Pippa Woolven knew something was wrong.
On an athletics scholarship in the United States, she was supposed to be pursuing her dream. Instead, Woolven was fatigued, had low moods and her performance was going downhill.
She knew something was wrong, but it took years to find out what.
Woolven was suffering from Relative Energy Deficiency in Sport. Known as Red-S, the condition occurs when athletes expend more energy in training than they consume through food and drink.
“I was suffering for around five years of my athletics career,” long-distance runner Woolven, 29, told Women’s Sport Matters – a Sports Desk podcast special produced with the Open University.
“I really struggled to get the diagnosis that I needed [for] years and years. As a consequence, I wound further and further into this energy deficit, developed all sorts of health consequences.”
What is Red-S?
The condition affects both men and women, and can impact levels of oestrogen – an essential hormone for bone health. As a result of the condition, both Boniface and Clay developed osteoporosis.
The impact on oestrogen means losing your period can be a warning sign of Red-S. Unfortunately for Woolven, all of the doctors she saw thought it was normal for an athlete training at her level.
On top of that, she was using the contraceptive pill, which gives women a bleed that is not technically a period as it happens purely because of hormone changes brought about synthetically.
Woolven, who represented England at the 2014 Commonwealth Games, says doctors “just encouraged me to keep taking it [the pill] in this false sense of security that it provided of having a real, natural period”.
She adds training “should never come at the cost of losing or impacting your menstrual cycle in any way”.
Damaging idea that ‘thinner is faster’
It took years for Woolven’s menstrual cycle to recover, but the psychological effects of Red-S were challenging too.
She says she bought into “the belief system that thinner is faster”, adding: “You have to work for a long time to reverse those mindsets that can become so damaging.
“We’re all led to believe in sport that hard work equals reward, but if that is not balanced with adequate rest, recovery and nutrition, you will never reach your potential.”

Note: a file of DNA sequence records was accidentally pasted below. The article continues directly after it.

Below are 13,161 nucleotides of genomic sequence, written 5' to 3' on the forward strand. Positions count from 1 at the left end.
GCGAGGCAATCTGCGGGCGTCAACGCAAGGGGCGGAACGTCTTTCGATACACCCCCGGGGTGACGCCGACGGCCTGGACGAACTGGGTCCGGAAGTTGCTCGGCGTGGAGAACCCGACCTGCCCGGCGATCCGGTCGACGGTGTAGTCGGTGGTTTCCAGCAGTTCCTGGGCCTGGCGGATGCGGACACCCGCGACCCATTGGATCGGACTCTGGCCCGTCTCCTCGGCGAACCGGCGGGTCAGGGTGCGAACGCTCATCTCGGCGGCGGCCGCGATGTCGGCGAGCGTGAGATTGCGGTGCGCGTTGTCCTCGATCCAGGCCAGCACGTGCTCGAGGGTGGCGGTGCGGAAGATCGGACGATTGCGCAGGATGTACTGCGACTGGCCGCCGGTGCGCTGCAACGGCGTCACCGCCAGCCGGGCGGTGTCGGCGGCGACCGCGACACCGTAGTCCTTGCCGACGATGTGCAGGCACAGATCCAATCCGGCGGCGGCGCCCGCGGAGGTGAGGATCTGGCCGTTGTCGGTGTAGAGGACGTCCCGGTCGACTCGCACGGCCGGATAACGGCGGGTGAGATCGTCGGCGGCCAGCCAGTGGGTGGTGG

Open University sport and fitness professor Simon Rea points out that coaches can “lack control” in this situation because “they don’t really have control over what food is going in before or after training”.
“There is this idea that light is best,” Rea adds.
“The lighter they are, the better their performance is going to be. Unfortunately it works for a while as well.
“They lose weight and they become better but then everything starts crashing down when there is not enough oestrogen available and the bones become brittle.”
Rea believes coaches can play their part.
“You can talk to the athlete about what they had to fuel up for the training and what they are going to have to fuel up afterwards,” he says.
“If we can open up these conversations and have environments where athletes and coaches can have respect for each other, then these conversations can happen.”
Woolven has founded Project RED-S – an organisation that works to increase awareness and prevention and support athletes in their recovery.
Its website highlights some of the key warning signs: unexplained fatigue; recurrent injuries or illness; performance decline; irregular or missing periods; irritability and anxiety around food or weight gain.
Woolven adds some parting advice: “Try and zoom out and look at the bigger picture. Look at your performance over the course of five, 10, however many years you want to be enjoying sport for, and not just the short-term success.”
If you, or someone you know, have been affected by any issues raised in this article, support and information is available at BBC Action Line.
Sports Desk: Women’s Sport Matters is a special mini-series produced in partnership with the Open University. The four episodes cover periods; sportswear; the psychology of injuries and exercise habits. You can listen to them here.